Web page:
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Cooke Zoom 9-50 T2.5 (S16) review


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#1 C. Y. Richmond

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Posted 31 October 2008 - 12:24 AM

Shooting a S16 short and considering renting the Cooke Zoom 9-50mm T2.5 Lens, but have never worked with it. I have access to a Canon 8-64mm, however, the film's aesthetic lends itself to late 1960s, early 1970s new Hollywood (i.e. "Harold and Maude," "Five Easy Pieces," etc.), so i am considering renting the lens to try to get a more diffused ("aged?") look. Anyone ever work with this lens? Perks? Faults? Thanks.
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#2 Mitch Gross

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Posted 31 October 2008 - 09:40 AM

The Cooke 9-50 does not cover Super-16. There are two versions of this lens that do, a Cooke 10.4-52 and a 3rd party conversion that is a 11-60. It is a very clean, sharp lens with nice contrast and a slightly warm look. If you're looking for something a little fuzzy with poorer contrast, try to dig up an old Angenieux zoom, like a 15-150. There are other sizes like 9.5-57, 10-150, 12-120 and 12-240 but these do not cover Super-16 at all focal lengths.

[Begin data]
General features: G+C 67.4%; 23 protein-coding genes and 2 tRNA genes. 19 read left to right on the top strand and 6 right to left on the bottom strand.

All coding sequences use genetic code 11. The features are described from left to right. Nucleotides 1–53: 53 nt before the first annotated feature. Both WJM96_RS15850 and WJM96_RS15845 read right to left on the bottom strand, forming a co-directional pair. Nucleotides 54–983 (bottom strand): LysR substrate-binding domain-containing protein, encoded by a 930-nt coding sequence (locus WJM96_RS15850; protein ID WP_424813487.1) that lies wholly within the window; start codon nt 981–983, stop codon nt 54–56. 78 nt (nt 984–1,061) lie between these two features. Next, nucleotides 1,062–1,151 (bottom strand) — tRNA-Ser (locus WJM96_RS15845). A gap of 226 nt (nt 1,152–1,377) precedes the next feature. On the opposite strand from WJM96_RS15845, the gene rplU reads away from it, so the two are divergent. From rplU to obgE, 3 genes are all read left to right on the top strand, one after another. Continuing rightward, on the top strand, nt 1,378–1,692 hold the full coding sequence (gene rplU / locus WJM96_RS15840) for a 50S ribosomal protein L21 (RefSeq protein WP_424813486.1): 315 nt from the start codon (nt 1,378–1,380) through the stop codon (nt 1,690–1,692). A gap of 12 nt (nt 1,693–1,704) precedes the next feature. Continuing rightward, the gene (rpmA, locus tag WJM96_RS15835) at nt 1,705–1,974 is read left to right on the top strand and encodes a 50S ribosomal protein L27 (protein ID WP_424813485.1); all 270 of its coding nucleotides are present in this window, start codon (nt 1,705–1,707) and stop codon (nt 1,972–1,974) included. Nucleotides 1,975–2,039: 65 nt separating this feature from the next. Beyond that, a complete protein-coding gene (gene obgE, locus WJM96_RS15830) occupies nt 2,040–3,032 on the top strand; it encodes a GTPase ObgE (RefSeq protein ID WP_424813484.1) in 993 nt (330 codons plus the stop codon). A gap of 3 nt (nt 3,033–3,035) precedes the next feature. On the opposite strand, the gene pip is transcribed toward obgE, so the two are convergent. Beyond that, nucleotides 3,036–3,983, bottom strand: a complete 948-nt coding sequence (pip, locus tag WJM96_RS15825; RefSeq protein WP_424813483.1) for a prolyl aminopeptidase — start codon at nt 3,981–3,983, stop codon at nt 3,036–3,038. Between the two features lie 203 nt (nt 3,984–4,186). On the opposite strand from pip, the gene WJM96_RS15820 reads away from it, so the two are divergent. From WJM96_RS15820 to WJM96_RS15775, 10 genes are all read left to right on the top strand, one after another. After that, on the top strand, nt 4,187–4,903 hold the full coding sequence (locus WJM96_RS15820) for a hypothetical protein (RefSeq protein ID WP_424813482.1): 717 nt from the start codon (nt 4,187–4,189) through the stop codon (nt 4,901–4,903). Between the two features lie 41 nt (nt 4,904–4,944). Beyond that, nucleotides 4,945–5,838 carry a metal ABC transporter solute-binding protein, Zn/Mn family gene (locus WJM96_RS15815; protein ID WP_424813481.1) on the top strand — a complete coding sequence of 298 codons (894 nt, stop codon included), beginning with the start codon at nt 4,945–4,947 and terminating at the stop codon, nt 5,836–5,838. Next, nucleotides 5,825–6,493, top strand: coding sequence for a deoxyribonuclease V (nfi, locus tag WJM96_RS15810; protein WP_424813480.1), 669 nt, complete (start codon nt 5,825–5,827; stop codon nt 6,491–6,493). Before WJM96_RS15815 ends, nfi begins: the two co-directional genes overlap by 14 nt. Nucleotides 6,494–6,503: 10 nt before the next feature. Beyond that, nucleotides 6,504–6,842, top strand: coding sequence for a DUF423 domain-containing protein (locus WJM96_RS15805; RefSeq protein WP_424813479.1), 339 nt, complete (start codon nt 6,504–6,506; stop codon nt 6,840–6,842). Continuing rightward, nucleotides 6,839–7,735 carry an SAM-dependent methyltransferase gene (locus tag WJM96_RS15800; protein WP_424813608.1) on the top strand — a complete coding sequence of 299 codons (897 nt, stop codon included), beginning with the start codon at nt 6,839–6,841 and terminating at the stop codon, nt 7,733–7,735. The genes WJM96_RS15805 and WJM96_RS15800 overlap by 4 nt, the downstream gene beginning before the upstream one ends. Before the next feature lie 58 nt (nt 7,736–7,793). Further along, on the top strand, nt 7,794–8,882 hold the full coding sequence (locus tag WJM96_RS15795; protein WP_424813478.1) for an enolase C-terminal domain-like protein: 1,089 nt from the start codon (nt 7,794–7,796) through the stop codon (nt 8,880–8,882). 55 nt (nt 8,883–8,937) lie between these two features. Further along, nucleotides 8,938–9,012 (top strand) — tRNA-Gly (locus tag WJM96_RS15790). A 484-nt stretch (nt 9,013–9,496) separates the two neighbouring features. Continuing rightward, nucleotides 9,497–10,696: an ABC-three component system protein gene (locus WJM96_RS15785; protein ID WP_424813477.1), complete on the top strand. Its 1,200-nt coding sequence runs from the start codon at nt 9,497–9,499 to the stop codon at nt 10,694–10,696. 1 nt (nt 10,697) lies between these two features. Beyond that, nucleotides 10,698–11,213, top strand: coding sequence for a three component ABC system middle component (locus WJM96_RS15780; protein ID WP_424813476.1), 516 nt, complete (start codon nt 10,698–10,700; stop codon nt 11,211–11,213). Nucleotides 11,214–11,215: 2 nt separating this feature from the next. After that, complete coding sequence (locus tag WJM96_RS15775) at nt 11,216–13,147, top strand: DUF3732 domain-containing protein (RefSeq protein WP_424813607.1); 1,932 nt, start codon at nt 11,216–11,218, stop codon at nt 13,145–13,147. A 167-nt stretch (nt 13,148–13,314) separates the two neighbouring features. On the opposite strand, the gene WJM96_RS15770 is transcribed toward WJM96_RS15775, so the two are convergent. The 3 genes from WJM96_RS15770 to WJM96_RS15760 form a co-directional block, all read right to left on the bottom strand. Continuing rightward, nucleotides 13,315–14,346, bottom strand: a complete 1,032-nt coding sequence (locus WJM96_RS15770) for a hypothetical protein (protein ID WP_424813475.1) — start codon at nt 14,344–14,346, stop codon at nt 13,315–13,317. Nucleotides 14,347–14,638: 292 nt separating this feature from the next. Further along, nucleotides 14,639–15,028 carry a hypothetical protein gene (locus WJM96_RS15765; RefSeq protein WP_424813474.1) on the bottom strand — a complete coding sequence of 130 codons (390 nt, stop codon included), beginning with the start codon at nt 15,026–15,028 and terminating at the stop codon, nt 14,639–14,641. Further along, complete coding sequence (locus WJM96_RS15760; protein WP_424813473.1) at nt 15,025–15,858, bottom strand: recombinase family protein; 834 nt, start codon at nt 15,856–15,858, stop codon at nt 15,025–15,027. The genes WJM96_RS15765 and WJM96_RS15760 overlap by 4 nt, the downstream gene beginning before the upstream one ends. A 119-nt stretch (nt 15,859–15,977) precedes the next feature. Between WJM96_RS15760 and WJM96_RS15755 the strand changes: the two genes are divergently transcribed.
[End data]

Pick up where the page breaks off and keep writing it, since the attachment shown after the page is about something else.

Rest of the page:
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#3 Sander Ferdinand

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Posted 08 November 2008 - 11:24 AM

I was told the Canon 8-64 was an old video lens when i saw one, and the guy who gave it to me for filming said he hated it because of the lack in contrast at high apertures. Alltough i'm not a very experienced s16mm shooter i would advise you to stay out of low light conditions with the canon ( everything under ~ F 3.0 = bad ). That is, if you're gonna use it.

Greetings
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#4 Brian Drysdale

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Posted 08 November 2008 - 05:20 PM

I was told the Canon 8-64 was an old video lens when i saw one, and the guy who gave it to me for filming said he hated it because of the lack in contrast at high apertures. Alltough i'm not a very experienced s16mm shooter i would advise you to stay out of low light conditions with the canon ( everything under ~ F 3.0 = bad ). That is, if you're gonna use it.

Greetings


The Canon is pretty contrasty at most stops and doesn't really match the look from the 1960 or 1970s. It's not that bad wide open compared to most zooms, although it improves closed down a stop. Quite a few camera people swore by them when they came out.
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#5 Chris Keth

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Posted 10 November 2008 - 08:38 PM

The Canon is pretty contrasty at most stops and doesn't really match the look from the 1960 or 1970s. It's not that bad wide open compared to most zooms, although it improves closed down a stop. Quite a few camera people swore by them when they came out.


That's my experience with them. I love them for a good all around zoom when I shoot S16. If I can't get one of the newer gen zeiss T2 11-110s I get one of the canons.
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